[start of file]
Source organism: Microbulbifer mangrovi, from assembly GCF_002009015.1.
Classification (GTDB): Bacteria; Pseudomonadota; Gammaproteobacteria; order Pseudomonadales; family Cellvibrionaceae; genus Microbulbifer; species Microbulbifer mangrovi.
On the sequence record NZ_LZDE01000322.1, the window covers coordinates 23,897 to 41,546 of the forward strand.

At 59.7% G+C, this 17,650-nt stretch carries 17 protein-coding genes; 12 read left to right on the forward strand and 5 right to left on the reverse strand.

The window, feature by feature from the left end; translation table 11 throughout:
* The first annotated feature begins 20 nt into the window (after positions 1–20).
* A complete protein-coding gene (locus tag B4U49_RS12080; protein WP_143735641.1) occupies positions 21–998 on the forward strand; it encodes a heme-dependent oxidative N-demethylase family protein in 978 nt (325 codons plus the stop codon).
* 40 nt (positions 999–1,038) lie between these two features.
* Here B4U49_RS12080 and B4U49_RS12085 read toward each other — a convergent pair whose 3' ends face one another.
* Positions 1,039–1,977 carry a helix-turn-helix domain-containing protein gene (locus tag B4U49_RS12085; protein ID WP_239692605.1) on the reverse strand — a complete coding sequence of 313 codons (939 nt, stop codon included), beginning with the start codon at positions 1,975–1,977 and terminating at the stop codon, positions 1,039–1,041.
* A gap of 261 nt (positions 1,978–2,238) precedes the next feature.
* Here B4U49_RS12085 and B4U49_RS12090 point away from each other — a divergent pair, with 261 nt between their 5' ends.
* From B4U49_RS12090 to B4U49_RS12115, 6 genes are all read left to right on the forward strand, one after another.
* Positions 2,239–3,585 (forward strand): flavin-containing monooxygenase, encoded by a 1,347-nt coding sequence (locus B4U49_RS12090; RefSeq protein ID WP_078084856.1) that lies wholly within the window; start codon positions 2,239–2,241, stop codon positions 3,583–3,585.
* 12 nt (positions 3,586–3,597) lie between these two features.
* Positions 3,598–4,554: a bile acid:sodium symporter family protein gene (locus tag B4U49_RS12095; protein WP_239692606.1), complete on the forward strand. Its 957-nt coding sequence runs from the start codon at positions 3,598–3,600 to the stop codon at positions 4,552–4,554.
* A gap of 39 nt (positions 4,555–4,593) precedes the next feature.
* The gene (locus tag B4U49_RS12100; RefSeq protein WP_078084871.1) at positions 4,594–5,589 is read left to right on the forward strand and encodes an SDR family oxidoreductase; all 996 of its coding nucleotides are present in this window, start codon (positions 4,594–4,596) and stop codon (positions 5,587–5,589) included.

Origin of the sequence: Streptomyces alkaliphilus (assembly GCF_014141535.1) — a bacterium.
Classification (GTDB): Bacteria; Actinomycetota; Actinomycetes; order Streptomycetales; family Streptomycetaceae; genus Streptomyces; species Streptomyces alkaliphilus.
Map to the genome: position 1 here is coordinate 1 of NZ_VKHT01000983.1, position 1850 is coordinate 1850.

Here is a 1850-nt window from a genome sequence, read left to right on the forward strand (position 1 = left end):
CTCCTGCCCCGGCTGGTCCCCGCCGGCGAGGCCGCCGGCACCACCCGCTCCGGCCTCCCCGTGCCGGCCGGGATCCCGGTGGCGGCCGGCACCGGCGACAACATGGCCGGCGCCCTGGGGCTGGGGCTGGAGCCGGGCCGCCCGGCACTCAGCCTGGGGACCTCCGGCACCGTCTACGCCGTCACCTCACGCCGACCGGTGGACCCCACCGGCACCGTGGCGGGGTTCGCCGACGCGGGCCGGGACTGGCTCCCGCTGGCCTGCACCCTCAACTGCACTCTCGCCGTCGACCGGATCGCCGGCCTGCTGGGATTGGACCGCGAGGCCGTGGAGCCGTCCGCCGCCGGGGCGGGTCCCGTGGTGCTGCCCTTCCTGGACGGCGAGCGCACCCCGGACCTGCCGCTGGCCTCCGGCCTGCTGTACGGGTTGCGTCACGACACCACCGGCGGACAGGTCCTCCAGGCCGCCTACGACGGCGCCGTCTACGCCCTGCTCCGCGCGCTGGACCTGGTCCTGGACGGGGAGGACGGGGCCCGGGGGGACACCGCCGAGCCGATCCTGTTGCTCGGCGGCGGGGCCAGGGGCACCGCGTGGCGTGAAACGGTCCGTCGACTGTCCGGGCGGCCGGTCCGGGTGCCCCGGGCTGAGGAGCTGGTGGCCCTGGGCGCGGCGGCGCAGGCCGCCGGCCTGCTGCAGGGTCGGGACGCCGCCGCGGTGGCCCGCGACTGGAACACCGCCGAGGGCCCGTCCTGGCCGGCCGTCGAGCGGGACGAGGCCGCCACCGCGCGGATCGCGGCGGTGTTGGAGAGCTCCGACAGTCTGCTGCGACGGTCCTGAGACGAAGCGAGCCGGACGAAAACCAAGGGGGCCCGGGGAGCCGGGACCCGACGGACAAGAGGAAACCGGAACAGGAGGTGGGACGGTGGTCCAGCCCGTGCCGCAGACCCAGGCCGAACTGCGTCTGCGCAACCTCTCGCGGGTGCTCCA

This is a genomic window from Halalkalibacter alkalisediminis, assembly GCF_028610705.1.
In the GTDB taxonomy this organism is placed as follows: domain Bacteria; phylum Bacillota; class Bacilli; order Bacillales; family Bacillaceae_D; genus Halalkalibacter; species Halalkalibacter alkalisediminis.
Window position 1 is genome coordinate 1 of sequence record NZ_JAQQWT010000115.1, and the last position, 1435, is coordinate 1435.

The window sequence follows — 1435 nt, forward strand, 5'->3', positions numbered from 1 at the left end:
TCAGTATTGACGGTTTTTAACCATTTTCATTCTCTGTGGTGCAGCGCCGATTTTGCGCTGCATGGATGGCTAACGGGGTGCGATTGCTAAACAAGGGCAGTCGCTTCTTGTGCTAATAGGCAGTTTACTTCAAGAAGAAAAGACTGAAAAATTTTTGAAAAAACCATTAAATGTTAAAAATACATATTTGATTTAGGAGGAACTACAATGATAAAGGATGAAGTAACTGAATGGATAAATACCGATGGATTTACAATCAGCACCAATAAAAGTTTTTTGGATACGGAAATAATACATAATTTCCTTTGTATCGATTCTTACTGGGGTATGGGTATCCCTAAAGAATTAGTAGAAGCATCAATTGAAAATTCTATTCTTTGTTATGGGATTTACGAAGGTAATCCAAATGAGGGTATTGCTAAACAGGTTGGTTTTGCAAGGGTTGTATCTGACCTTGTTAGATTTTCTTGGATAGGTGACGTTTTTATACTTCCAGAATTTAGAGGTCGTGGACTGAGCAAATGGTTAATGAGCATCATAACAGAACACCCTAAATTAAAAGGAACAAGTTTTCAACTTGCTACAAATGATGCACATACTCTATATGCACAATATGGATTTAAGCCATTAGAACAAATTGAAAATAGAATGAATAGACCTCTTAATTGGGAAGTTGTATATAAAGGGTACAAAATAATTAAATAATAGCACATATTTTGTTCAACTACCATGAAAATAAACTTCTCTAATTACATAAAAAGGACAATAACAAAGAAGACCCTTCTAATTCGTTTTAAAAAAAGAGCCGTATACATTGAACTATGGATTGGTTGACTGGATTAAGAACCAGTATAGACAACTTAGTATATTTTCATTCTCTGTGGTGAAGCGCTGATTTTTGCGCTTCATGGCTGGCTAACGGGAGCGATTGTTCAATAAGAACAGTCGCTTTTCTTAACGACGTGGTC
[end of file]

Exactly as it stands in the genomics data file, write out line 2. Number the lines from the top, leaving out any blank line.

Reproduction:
Classification (GTDB): Bacteria; Pseudomonadota; Gammaproteobacteria; order Pseudomonadales; family Cellvibrionaceae; genus Microbulbifer; species Microbulbifer mangrovi.